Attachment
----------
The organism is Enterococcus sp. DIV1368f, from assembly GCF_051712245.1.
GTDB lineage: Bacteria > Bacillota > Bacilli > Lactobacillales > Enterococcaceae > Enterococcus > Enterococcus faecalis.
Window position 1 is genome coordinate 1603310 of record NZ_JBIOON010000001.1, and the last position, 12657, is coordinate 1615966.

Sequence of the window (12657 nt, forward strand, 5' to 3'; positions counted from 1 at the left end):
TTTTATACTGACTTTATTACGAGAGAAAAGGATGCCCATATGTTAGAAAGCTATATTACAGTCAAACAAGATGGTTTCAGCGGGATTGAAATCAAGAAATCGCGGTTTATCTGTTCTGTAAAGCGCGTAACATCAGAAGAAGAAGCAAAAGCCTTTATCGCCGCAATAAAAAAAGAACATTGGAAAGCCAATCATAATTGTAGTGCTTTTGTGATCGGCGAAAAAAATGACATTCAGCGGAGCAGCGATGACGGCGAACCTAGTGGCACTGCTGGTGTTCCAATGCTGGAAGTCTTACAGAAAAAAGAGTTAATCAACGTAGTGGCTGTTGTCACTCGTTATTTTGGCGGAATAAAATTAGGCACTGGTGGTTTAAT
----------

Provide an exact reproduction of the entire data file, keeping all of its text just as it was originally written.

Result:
The organism is Enterococcus sp. DIV1368f, from assembly GCF_051712245.1.
GTDB lineage: Bacteria > Bacillota > Bacilli > Lactobacillales > Enterococcaceae > Enterococcus > Enterococcus faecalis.
Window position 1 is genome coordinate 1603310 of record NZ_JBIOON010000001.1, and the last position, 12657, is coordinate 1615966.

Sequence of the window (12657 nt, forward strand, 5' to 3'; positions counted from 1 at the left end):
TTTTATACTGACTTTATTACGAGAGAAAAGGATGCCCATATGTTAGAAAGCTATATTACAGTCAAACAAGATGGTTTCAGCGGGATTGAAATCAAGAAATCGCGGTTTATCTGTTCTGTAAAGCGCGTAACATCAGAAGAAGAAGCAAAAGCCTTTATCGCCGCAATAAAAAAAGAACATTGGAAAGCCAATCATAATTGTAGTGCTTTTGTGATCGGCGAAAAAAATGACATTCAGCGGAGCAGCGATGACGGCGAACCTAGTGGCACTGCTGGTGTTCCAATGCTGGAAGTCTTACAGAAAAAAGAGTTAATCAACGTAGTGGCTGTTGTCACTCGTTATTTTGGCGGAATAAAATTAGGCACTGGTGGTTTAAT